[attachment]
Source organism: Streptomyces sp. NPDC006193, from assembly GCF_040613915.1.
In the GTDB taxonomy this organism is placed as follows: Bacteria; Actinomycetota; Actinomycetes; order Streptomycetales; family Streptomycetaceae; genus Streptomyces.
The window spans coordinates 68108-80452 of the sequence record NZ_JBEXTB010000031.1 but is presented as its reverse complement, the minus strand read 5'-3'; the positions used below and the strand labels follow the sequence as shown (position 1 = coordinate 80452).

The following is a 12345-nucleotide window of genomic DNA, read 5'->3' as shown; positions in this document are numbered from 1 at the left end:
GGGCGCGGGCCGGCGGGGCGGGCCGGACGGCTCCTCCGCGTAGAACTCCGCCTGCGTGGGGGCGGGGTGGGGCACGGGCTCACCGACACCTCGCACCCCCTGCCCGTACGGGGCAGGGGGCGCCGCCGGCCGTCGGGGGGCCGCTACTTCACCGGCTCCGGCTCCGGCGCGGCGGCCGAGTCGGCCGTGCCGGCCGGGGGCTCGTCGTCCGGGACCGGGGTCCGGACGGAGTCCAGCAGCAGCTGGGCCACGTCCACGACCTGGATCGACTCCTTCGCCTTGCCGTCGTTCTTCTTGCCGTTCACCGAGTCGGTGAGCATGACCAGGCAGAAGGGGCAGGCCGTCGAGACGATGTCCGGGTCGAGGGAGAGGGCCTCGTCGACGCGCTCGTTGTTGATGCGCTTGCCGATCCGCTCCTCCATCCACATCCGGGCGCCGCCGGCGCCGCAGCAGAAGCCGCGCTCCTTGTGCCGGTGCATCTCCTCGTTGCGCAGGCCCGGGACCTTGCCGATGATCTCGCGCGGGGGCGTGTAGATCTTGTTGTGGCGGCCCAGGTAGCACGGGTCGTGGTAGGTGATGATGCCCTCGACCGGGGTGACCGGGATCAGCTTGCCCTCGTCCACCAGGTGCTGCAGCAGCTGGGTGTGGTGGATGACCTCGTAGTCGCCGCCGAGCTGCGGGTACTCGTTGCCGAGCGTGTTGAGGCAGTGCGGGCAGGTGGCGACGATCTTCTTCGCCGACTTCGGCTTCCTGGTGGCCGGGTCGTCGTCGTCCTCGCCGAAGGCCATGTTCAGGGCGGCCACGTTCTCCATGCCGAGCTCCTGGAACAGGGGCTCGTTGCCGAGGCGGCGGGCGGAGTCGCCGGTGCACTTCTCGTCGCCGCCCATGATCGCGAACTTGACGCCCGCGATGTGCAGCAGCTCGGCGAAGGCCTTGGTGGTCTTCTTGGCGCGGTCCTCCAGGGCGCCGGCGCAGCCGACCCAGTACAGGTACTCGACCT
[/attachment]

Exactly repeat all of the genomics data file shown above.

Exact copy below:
Source organism: Streptomyces sp. NPDC006193, from assembly GCF_040613915.1.
In the GTDB taxonomy this organism is placed as follows: Bacteria; Actinomycetota; Actinomycetes; order Streptomycetales; family Streptomycetaceae; genus Streptomyces.
The window spans coordinates 68108-80452 of the sequence record NZ_JBEXTB010000031.1 but is presented as its reverse complement, the minus strand read 5'-3'; the positions used below and the strand labels follow the sequence as shown (position 1 = coordinate 80452).

The following is a 12345-nucleotide window of genomic DNA, read 5'->3' as shown; positions in this document are numbered from 1 at the left end:
GGGCGCGGGCCGGCGGGGCGGGCCGGACGGCTCCTCCGCGTAGAACTCCGCCTGCGTGGGGGCGGGGTGGGGCACGGGCTCACCGACACCTCGCACCCCCTGCCCGTACGGGGCAGGGGGCGCCGCCGGCCGTCGGGGGGCCGCTACTTCACCGGCTCCGGCTCCGGCGCGGCGGCCGAGTCGGCCGTGCCGGCCGGGGGCTCGTCGTCCGGGACCGGGGTCCGGACGGAGTCCAGCAGCAGCTGGGCCACGTCCACGACCTGGATCGACTCCTTCGCCTTGCCGTCGTTCTTCTTGCCGTTCACCGAGTCGGTGAGCATGACCAGGCAGAAGGGGCAGGCCGTCGAGACGATGTCCGGGTCGAGGGAGAGGGCCTCGTCGACGCGCTCGTTGTTGATGCGCTTGCCGATCCGCTCCTCCATCCACATCCGGGCGCCGCCGGCGCCGCAGCAGAAGCCGCGCTCCTTGTGCCGGTGCATCTCCTCGTTGCGCAGGCCCGGGACCTTGCCGATGATCTCGCGCGGGGGCGTGTAGATCTTGTTGTGGCGGCCCAGGTAGCACGGGTCGTGGTAGGTGATGATGCCCTCGACCGGGGTGACCGGGATCAGCTTGCCCTCGTCCACCAGGTGCTGCAGCAGCTGGGTGTGGTGGATGACCTCGTAGTCGCCGCCGAGCTGCGGGTACTCGTTGCCGAGCGTGTTGAGGCAGTGCGGGCAGGTGGCGACGATCTTCTTCGCCGACTTCGGCTTCCTGGTGGCCGGGTCGTCGTCGTCCTCGCCGAAGGCCATGTTCAGGGCGGCCACGTTCTCCATGCCGAGCTCCTGGAACAGGGGCTCGTTGCCGAGGCGGCGGGCGGAGTCGCCGGTGCACTTCTCGTCGCCGCCCATGATCGCGAACTTGACGCCCGCGATGTGCAGCAGCTCGGCGAAGGCCTTGGTGGTCTTCTTGGCGCGGTCCTCCAGGGCGCCGGCGCAGCCGACCCAGTACAGGTACTCGACCT